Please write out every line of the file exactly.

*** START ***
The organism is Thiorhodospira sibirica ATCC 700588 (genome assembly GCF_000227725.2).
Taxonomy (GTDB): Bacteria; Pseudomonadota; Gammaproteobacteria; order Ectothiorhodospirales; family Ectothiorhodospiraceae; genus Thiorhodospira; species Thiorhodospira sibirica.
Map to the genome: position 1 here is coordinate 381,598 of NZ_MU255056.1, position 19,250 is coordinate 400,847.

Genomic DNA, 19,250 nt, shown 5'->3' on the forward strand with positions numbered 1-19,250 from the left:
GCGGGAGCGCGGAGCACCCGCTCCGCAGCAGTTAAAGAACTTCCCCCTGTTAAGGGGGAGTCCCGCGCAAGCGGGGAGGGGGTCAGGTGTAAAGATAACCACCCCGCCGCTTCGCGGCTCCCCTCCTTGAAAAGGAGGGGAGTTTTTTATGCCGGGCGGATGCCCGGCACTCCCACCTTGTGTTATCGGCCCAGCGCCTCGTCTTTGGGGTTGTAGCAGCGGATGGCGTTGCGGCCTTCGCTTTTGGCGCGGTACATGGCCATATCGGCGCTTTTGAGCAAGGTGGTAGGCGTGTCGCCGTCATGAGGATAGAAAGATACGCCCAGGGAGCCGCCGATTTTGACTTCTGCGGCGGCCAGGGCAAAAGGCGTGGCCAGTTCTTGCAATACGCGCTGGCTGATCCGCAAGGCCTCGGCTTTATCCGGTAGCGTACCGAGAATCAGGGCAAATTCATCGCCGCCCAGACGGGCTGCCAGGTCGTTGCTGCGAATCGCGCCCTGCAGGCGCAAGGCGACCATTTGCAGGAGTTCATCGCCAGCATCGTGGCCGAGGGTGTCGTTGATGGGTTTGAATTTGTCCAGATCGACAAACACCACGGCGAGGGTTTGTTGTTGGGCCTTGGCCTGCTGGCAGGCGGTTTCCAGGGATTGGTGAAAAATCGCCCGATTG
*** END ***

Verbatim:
The organism is Thiorhodospira sibirica ATCC 700588 (genome assembly GCF_000227725.2).
Taxonomy (GTDB): Bacteria; Pseudomonadota; Gammaproteobacteria; order Ectothiorhodospirales; family Ectothiorhodospiraceae; genus Thiorhodospira; species Thiorhodospira sibirica.
Map to the genome: position 1 here is coordinate 381,598 of NZ_MU255056.1, position 19,250 is coordinate 400,847.

Genomic DNA, 19,250 nt, shown 5'->3' on the forward strand with positions numbered 1-19,250 from the left:
GCGGGAGCGCGGAGCACCCGCTCCGCAGCAGTTAAAGAACTTCCCCCTGTTAAGGGGGAGTCCCGCGCAAGCGGGGAGGGGGTCAGGTGTAAAGATAACCACCCCGCCGCTTCGCGGCTCCCCTCCTTGAAAAGGAGGGGAGTTTTTTATGCCGGGCGGATGCCCGGCACTCCCACCTTGTGTTATCGGCCCAGCGCCTCGTCTTTGGGGTTGTAGCAGCGGATGGCGTTGCGGCCTTCGCTTTTGGCGCGGTACATGGCCATATCGGCGCTTTTGAGCAAGGTGGTAGGCGTGTCGCCGTCATGAGGATAGAAAGATACGCCCAGGGAGCCGCCGATTTTGACTTCTGCGGCGGCCAGGGCAAAAGGCGTGGCCAGTTCTTGCAATACGCGCTGGCTGATCCGCAAGGCCTCGGCTTTATCCGGTAGCGTACCGAGAATCAGGGCAAATTCATCGCCGCCCAGACGGGCTGCCAGGTCGTTGCTGCGAATCGCGCCCTGCAGGCGCAAGGCGACCATTTGCAGGAGTTCATCGCCAGCATCGTGGCCGAGGGTGTCGTTGATGGGTTTGAATTTGTCCAGATCGACAAACACCACGGCGAGGGTTTGTTGTTGGGCCTTGGCCTGCTGGCAGGCGGTTTCCAGGGATTGGTGAAAAATCGCCCGATTG